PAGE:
CALGARY — A “notable” police presence is expected to keep a close eye Saturday on two groups — white supremacists and anti-racism activists — poised to clash on downtown Calgary streets.
Uniformed police officers on foot and bicycles plan to monitor the two demonstrations, said Calgary Police Service spokesman Kevin Brookwell.
“We anticipate there will be a lot of sign-waving and screaming and yelling back and forth,” Brookwell said.
“If it escalates beyond that, we’ll have to step in.”
Additional officers will be on standby to help if the protests get out of hand, he said.
Last year, about 150 activists organized by Anti-Racist Action Calgary confronted dozens of members of the Calgary-based Aryan Guard, who were participating in a white-pride march. The demonstration wound through the downtown core before ending in a screaming match on the steps of City Hall.
The white-supremacist group is planning a similar march Saturday. Anti-racists are pledging to once again meet the group head-on.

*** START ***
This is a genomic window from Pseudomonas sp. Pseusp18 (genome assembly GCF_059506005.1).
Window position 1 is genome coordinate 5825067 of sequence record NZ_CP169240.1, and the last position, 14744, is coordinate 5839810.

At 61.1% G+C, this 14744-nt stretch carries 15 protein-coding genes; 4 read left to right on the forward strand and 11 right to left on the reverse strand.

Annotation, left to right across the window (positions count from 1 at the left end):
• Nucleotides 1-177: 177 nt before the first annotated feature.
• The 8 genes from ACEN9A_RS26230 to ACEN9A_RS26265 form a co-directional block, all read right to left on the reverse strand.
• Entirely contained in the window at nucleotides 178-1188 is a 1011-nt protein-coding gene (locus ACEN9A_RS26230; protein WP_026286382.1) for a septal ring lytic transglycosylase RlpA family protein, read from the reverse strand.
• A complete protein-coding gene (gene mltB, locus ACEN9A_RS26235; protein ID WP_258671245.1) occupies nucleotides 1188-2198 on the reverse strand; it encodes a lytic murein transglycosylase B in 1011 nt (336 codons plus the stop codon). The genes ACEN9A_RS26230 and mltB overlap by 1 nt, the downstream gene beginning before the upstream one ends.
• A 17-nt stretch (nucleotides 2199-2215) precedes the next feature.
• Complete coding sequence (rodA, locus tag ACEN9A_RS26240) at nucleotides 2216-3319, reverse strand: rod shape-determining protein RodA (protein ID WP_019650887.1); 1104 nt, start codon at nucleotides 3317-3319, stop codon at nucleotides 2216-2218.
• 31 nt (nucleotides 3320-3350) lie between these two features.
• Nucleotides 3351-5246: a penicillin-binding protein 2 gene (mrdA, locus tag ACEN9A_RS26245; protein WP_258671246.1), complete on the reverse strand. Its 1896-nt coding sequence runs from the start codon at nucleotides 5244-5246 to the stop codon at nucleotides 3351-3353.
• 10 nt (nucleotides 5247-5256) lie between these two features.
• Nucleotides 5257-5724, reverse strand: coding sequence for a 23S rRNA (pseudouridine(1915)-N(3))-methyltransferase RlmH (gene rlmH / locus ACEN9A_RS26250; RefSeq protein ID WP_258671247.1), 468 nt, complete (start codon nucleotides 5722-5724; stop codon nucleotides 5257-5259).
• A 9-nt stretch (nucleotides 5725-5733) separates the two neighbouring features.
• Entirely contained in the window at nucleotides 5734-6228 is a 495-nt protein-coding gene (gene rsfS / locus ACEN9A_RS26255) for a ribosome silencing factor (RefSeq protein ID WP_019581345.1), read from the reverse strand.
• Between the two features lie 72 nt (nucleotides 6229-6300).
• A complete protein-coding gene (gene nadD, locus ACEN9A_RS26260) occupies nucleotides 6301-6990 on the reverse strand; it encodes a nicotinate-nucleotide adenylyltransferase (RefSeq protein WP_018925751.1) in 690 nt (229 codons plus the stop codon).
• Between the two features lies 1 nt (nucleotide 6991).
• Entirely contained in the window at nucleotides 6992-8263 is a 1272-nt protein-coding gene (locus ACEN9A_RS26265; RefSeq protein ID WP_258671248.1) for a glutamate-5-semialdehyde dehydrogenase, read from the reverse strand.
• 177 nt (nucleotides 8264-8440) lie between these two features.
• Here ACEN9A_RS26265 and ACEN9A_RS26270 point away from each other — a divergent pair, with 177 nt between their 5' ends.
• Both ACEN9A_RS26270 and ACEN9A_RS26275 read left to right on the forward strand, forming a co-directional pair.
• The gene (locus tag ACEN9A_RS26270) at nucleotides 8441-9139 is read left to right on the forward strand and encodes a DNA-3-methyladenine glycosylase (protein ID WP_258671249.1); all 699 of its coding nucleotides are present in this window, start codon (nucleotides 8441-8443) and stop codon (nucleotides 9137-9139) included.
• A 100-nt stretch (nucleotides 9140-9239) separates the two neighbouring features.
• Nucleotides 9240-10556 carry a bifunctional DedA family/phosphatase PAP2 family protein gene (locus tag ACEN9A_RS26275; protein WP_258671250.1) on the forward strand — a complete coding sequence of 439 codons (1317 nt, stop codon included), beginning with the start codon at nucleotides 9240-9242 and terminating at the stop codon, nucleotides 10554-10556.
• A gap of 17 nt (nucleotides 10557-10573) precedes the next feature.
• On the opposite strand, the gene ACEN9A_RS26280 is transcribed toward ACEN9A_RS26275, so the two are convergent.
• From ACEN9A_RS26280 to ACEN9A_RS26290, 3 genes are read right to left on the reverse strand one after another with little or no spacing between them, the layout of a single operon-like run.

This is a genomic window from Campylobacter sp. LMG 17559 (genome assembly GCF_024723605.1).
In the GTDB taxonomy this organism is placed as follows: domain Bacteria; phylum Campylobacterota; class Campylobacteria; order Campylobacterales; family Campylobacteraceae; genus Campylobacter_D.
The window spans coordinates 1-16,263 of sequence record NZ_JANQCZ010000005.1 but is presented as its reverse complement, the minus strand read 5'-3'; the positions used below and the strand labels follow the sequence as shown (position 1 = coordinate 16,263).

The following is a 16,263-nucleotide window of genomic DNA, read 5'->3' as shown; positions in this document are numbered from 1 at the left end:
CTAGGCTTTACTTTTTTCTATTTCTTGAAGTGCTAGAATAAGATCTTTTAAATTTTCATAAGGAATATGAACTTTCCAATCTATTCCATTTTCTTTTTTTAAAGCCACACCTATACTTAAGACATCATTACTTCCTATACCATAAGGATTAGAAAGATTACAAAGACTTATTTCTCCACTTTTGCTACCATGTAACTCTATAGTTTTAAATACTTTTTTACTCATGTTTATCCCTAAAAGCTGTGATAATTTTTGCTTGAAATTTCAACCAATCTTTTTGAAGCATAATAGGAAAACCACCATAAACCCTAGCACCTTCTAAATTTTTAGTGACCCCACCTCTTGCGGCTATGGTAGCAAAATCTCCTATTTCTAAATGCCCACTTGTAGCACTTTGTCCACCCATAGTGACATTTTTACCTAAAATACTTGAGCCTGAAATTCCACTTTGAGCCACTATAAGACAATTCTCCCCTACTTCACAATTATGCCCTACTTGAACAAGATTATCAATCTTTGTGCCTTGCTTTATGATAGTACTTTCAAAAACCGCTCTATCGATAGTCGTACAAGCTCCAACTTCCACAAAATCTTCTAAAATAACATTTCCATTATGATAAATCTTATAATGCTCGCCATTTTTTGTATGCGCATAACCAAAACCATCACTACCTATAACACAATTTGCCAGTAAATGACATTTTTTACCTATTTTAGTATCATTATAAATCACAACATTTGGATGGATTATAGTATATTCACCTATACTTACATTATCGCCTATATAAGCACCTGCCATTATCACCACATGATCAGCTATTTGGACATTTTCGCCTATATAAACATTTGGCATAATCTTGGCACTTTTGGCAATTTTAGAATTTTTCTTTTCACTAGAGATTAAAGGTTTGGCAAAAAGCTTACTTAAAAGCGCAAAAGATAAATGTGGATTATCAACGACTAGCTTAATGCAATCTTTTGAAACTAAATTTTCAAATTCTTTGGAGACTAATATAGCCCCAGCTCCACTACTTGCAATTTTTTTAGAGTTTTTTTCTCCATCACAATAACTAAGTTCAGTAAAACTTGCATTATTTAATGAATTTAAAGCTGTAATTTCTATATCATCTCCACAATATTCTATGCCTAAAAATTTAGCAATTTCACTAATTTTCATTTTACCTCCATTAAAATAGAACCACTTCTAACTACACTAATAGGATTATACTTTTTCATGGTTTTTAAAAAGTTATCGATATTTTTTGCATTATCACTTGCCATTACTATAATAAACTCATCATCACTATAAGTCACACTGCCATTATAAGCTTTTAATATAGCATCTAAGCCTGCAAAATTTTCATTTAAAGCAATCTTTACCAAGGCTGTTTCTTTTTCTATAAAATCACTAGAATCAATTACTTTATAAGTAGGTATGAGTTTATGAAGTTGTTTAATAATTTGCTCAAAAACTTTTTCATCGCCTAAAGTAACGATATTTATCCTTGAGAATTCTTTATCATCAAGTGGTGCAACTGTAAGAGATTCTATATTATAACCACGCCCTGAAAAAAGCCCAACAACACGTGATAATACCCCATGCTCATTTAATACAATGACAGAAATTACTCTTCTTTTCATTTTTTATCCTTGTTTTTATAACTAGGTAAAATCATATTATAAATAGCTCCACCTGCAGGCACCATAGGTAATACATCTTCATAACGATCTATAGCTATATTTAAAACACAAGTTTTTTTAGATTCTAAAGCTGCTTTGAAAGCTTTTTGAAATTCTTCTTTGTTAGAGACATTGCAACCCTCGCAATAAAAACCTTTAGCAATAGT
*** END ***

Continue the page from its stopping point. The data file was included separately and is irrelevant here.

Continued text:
Both sides say they don’t want the confrontation to escalate into violence.
Unlike last year’s march, Nazi paraphernalia is strictly banned, and marchers are forbidden from drinking alcohol before the event, said Kyle McKee of the Aryan Guard.
“(We’re) just learning from mistakes from the past,” he said.
“Ideally, we’d like to see it eventually turn into a fairly mainstream thing. You just get your average Joe out there saying, ‘I’m proud to be white.’ ”
McKee said the group is expecting a larger presence than the 40 people who showed up to the march last year.
Members of the anti-racism group, meanwhile, have been mobilizing for weeks to prepare for the demonstration, which falls on the International Day for the Elimination of Racial Discrimination, said Jason Devine.
“Saturday’s not just about confronting the Aryan Guard; it’s also celebrating our diversity, our unity,” he said. “We don’t think the Aryan Guard should get to march through the city unopposed.”